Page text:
hloc also provides an interface for image retrieval via hloc/ As previously, simply add a new interface to hloc/extractors/. Alternatively, you will need to export the global descriptors into an HDF5 file, in which each key corresponds to the relative path of an image w.r.t. the dataset root, and contains a dataset global_descriptor with size D. You can then export the images pairs with hloc/

Reconstruction with known camera parameters

[Click to expand]

If the calibration of the camera is known, for example from an external calibration system, you can tell hloc to use these parameters instead of estimating them from EXIF. The name of the camera models and their parameters are defined by COLMAP. Python API:

opts = dict(camera_model='SIMPLE_RADIAL', camera_params=','.join(map(str, (f, cx, cy, k))))
model = reconstruction.main(..., image_options=opts)

Command-line interface:

python -m hloc.reconstruction [...] --image_options camera_model='"SIMPLE_RADIAL"' camera_params='"256,256,256,0"'

By default, hloc refines the camera parameters during the reconstruction process. To prevent this, add:

reconstruction.main(..., mapper_options=dict(ba_refine_focal_length=False, ba_refine_extra_params=False))
python -m hloc.reconstruction [...] --mapper_options ba_refine_focal_length=False ba_refine_extra_params=False


v1.4 (July 2023)
  • New front ends
    • global features: OpenIBL (#164), CosPlace (#257)
    • patch descriptors: SOSNet (#161), HardNet (#235)
    • detector & descriptor: DISK (#233, #291)
    • sparse matching: AdaLAM (#229), LightGlue (#285)
    • dense matching: LoFTR (#173, #243, #254)
  • Triangulation: use known camera poses for two-view geometric verification (#178)
  • Control over COLMAP import and reconstruction options (#210)
  • Performance
    • More reliably skip existing pairs in a match file (#159)
    • Faster HDF5 write (#194)
    • Parallel reading and writing in match_features (#242)
  • Add scalar detection uncertainty for LaMAR (#158)
  • Documentation (#294)
  • Updated requirements: tqdm>=4.36.0, pycolmap>=0.3.0, kornia>=0.6.11
v1.3 (January 2022)
  • Demo notebook in Google Colab
  • Use the new pycolmap Reconstruction objects and pipeline API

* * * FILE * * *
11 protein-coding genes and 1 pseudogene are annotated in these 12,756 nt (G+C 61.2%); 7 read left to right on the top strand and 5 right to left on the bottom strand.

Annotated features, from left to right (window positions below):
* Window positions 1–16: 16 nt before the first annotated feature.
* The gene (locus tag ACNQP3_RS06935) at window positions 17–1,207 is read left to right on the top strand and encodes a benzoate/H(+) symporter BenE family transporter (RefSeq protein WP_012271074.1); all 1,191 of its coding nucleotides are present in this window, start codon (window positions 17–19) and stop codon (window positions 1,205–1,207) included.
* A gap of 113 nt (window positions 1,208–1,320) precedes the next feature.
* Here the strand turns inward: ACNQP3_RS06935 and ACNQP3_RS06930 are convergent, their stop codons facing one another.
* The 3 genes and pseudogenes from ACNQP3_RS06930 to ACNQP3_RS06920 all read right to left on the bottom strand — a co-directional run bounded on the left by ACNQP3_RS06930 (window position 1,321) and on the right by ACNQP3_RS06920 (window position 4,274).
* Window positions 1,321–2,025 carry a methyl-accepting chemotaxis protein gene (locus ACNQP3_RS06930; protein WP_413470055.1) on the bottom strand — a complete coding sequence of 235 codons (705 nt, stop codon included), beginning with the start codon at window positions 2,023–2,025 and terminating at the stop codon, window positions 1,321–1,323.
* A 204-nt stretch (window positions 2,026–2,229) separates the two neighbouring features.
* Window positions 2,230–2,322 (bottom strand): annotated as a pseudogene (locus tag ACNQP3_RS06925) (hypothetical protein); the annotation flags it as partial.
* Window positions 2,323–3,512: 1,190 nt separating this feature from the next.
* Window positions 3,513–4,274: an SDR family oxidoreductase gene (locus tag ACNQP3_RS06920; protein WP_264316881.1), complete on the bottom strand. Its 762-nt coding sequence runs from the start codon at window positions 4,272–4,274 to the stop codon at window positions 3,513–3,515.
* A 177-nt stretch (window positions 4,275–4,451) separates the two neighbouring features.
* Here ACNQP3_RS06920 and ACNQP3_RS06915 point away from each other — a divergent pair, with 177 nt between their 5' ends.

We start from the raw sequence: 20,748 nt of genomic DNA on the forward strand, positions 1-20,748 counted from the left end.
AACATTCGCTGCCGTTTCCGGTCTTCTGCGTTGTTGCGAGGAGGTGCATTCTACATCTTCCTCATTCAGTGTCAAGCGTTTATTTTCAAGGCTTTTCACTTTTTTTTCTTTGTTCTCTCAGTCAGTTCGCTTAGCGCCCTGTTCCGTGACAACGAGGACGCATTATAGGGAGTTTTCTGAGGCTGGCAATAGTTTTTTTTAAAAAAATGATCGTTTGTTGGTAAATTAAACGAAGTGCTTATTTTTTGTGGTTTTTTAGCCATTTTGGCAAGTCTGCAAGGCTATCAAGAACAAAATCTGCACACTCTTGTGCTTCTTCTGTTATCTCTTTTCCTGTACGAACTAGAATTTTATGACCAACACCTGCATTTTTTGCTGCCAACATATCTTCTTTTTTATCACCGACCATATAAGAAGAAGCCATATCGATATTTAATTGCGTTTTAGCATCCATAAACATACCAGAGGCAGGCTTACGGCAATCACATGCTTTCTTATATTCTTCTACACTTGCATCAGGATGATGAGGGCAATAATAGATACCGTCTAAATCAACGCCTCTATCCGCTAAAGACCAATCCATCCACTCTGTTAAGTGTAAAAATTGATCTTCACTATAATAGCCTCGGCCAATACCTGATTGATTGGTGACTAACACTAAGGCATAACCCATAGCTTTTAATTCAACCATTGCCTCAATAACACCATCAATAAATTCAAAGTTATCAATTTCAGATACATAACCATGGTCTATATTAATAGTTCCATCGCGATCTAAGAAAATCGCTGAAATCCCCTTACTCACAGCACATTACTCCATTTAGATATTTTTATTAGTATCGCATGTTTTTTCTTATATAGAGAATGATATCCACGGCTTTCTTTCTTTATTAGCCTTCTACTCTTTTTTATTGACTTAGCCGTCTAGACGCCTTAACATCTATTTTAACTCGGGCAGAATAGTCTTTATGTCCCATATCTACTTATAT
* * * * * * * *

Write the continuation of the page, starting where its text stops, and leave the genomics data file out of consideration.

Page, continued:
• Do not require an installation of COLMAP anymore - pycolmap is enough
    • Faster model reading and writing
    • Fine-grained control over camera sharing via the camera_mode parameter
    • Localization with unknown or inaccurate focal length
  • Modular localization API with control over all estimator parameters
  • 3D visualizations or camera frustums and points with plotly
  • Package-specific logging in the hloc namespace
  • Store the extracted features by default as fp16 instead of fp32
  • Optionally fix a long-standing bug in SuperPoint descriptor sampling
  • Add script to compute exhaustive pairs for reconstruction or localization
  • Require pycolmap>=0.1.0 and Python>=3.7
v1.2 (December 2021)
  • Bug fixes and usability improvements.
  • Support PIL backend for image resizing.
  • Add __version__ attribute to check against future releases.
v1.1 (July 2021)
  • Breaking: improved structure of the SfM folders (triangulation and reconstruction), see #76
  • Support for image retrieval (NetVLAD, DIR) and more local features (SIFT, R2D2)
  • Support for more datasets: Aachen v1.1, Extended CMU Seasons, RobotCar Seasons, Cambridge Landmarks, 7-Scenes
  • Simplified pipeline and API
  • Spatial matcher
v1.0 (July 2020)

Initial public version.

Contributions welcome!

External contributions are very much welcome. Please follow the PEP8 style guidelines using a linter like flake8. This is a non-exhaustive list of features that might be valuable additions:

  • support for GPS (extraction from EXIF + guided retrieval)
  • covisibility clustering for InLoc
  • visualization of the raw predictions (features and matches)
  • other local features or image retrieval

Created and maintained by Paul-Edouard Sarlin with the help of many contributors.